Decorating your tank

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Decorating your tank

Post by Star on Wed Jan 11, 2012 1:12 pm

There are hundreds of different sorts of aquarium decor to choose from, with natural woods such as bogwood and mopani wood. Rocks such as slate, quarry stone pebbles and cobbles. Hopefully this guide will help you choose and avoid some of the pitfalls with aquarium decor.

Shop bought ornaments:

Most shops have a huge variety of ornaments made from many different materials. However although “aquarium safe” many do have pitfalls. Take care when buying brightly painted ornaments, although the paints used are non-toxic to fish, over time the paint can flake off and unsuspecting fish may pick up the paint and eat it, which could cause blockages in their digestive system, leading to bacterial infections and in worse cases bloat or dropsy. When doing your water changes, make sure at least once a month you remove all these sort of decorations and give them a good check over for any signs of deterioration, give them a scrape with your fingernail make sure no paint comes off, if it does remove it from the tank.

Tree root ornaments:


Ornaments like this are very popular and do look very nice in the tank. However take care with choosing one as most are hollow inside and small fish can go inside and get stuck. The picture above is one I had, which my black collared catfish got stuck inside. Again with these they are painted and the paint can deteriorate.

Bogwood, sumatran & Mopani wood.

The 3 most popular available from shops, when buying a new piece of wood, it is best to soak it in boiling water to kill off any bacteria or pests that may be hidden inside. New woods will leech tannins into the tank making it the colour of weak tea. This is not harmful to the fish but it does naturally lower the ph of the water, extra water changes maybe needed and check your ph levels are not falling too far. Alternatively soak all new wood in a large bucket changing the water daily until you have clear water, it can take a number of weeks.

Alternatively, those wanting to lower their Ph, for example, to keep South American cichlids, untreated bogwood and the tannins they leech are a natural and inexpensive way to achieve water conditions favourable to these fish.
It is recommended that you remove carbon filtration if you want to benefit from these tannins.

Other wood can be used, oak, beech, alder good hardwoods, avoid pine and softwoods as these will rot and foul your tank.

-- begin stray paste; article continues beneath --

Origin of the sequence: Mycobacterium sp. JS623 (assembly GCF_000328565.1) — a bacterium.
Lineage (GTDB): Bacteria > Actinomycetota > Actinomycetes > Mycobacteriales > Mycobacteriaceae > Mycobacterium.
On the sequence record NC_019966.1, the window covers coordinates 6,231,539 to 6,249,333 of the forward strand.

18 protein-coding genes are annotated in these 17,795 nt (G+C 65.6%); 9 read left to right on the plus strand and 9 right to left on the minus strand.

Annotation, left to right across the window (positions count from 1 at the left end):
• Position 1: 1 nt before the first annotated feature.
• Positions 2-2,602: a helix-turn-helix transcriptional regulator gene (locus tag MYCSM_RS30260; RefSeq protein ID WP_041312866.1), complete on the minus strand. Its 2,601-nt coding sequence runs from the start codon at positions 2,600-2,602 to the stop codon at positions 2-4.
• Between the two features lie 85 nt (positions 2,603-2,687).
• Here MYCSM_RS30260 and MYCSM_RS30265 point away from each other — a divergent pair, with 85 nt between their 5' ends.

Rock

Rock is safe isnt it?? some yes, slate, cobble and most garden centre rockery stone is safe to use in the aquarium. However test the rock with vinegar if it fizzes the rock is a type that will reduce ph, in aquatic shops this sort of rock can be found, usually white with lots of little holes in, known as ocean rock or tufa rock, certain types of fish do thrive with this sort of rock but in small quantities it is not a problem. With any rock for your aquarium give it a good scrub in very hot water before adding it to your aquarium. Do not use concrete products in your aquarium there maybe toxins within the concrete and it will deteriorate.

Aquarium gravel

You are better off choosing a natural gravel such as dorset pea gravel, natural sand. As with ornaments the brightly coloured gravel, blue, green, orange, yellow is painted. Although the paint is none toxic, as with painted ornaments there is that slight possibility of paint flaking off over time with gravel vaccing a danger to bottom feeding fish.

Live Plants

Research your live plants first and ensure you only buy true aquatic plants for your aquarium, unfortunately there are semi aquatic plants sold in shops that will eventually die and start to rot in your aquarium which can cause bacterial problems. With any plants cut off dead/drying leaves and remove any dead plants.

AVOID THIS PLANT!!!

Most aquatic shops still sell this as an aquatic plant, although it will survive underwater for a long time, it is not a true aquatic plant and it will rot and foul your water, research I have done on this plant claims it to be toxic.

Plastic/Silk Plants:

There are many very realistic plastic and silk plants available on the market and look very nice. With the larger plastic and silk plants the stems and under the leaves can be plastic coated wire, check these have not got ripped or torn a part of your maintenance routine so your fish do not get injured; most important if you keep larger cichlids and pleco’s that are rough on decor. Check your silk type plants regularly for freying, fish can pick at the material and swallow it, which can cause digestive problems.

If a silk plant starts to look like this remove it from the tank.



You can always have a go at making your own decor for your tank, check out this DIY background by Alasse Smile

http://www.thefishforum.net/t51-diy-background

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